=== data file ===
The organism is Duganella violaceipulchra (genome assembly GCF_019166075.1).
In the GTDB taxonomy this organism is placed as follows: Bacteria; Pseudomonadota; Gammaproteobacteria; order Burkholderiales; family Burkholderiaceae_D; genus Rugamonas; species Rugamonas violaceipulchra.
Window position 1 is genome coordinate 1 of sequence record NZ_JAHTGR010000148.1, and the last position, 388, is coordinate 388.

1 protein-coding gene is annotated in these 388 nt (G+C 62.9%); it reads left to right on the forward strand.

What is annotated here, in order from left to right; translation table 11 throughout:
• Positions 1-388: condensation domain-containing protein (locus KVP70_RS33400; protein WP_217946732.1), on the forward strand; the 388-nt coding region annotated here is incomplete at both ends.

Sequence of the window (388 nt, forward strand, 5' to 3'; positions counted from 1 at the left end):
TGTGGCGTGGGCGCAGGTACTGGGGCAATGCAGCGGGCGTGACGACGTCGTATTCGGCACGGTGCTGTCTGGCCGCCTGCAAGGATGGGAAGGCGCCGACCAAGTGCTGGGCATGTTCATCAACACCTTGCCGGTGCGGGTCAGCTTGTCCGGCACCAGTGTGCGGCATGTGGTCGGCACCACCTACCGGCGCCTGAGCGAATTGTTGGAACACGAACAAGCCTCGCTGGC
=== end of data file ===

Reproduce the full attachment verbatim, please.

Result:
The organism is Duganella violaceipulchra (genome assembly GCF_019166075.1).
In the GTDB taxonomy this organism is placed as follows: Bacteria; Pseudomonadota; Gammaproteobacteria; order Burkholderiales; family Burkholderiaceae_D; genus Rugamonas; species Rugamonas violaceipulchra.
Window position 1 is genome coordinate 1 of sequence record NZ_JAHTGR010000148.1, and the last position, 388, is coordinate 388.

1 protein-coding gene is annotated in these 388 nt (G+C 62.9%); it reads left to right on the forward strand.

What is annotated here, in order from left to right; translation table 11 throughout:
• Positions 1-388: condensation domain-containing protein (locus KVP70_RS33400; protein WP_217946732.1), on the forward strand; the 388-nt coding region annotated here is incomplete at both ends.

Sequence of the window (388 nt, forward strand, 5' to 3'; positions counted from 1 at the left end):
TGTGGCGTGGGCGCAGGTACTGGGGCAATGCAGCGGGCGTGACGACGTCGTATTCGGCACGGTGCTGTCTGGCCGCCTGCAAGGATGGGAAGGCGCCGACCAAGTGCTGGGCATGTTCATCAACACCTTGCCGGTGCGGGTCAGCTTGTCCGGCACCAGTGTGCGGCATGTGGTCGGCACCACCTACCGGCGCCTGAGCGAATTGTTGGAACACGAACAAGCCTCGCTGGC